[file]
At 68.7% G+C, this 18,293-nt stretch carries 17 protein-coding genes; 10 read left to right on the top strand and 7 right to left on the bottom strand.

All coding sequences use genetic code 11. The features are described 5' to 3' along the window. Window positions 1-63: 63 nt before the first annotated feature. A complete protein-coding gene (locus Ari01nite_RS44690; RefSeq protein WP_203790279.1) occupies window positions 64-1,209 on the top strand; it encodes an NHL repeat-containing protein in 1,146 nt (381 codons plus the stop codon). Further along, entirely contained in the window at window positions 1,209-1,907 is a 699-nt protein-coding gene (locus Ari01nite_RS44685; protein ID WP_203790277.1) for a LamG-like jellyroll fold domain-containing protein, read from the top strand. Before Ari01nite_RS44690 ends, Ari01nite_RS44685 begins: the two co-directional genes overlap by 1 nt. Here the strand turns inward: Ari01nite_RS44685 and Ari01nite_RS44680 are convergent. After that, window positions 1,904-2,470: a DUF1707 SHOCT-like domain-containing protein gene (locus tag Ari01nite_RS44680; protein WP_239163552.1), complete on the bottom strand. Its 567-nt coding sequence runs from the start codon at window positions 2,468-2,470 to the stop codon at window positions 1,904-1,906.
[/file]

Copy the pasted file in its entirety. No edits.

At 68.7% G+C, this 18,293-nt stretch carries 17 protein-coding genes; 10 read left to right on the top strand and 7 right to left on the bottom strand.

All coding sequences use genetic code 11. The features are described 5' to 3' along the window. Window positions 1-63: 63 nt before the first annotated feature. A complete protein-coding gene (locus Ari01nite_RS44690; RefSeq protein WP_203790279.1) occupies window positions 64-1,209 on the top strand; it encodes an NHL repeat-containing protein in 1,146 nt (381 codons plus the stop codon). Further along, entirely contained in the window at window positions 1,209-1,907 is a 699-nt protein-coding gene (locus Ari01nite_RS44685; protein ID WP_203790277.1) for a LamG-like jellyroll fold domain-containing protein, read from the top strand. Before Ari01nite_RS44690 ends, Ari01nite_RS44685 begins: the two co-directional genes overlap by 1 nt. Here the strand turns inward: Ari01nite_RS44685 and Ari01nite_RS44680 are convergent. After that, window positions 1,904-2,470: a DUF1707 SHOCT-like domain-containing protein gene (locus tag Ari01nite_RS44680; protein WP_239163552.1), complete on the bottom strand. Its 567-nt coding sequence runs from the start codon at window positions 2,468-2,470 to the stop codon at window positions 1,904-1,906.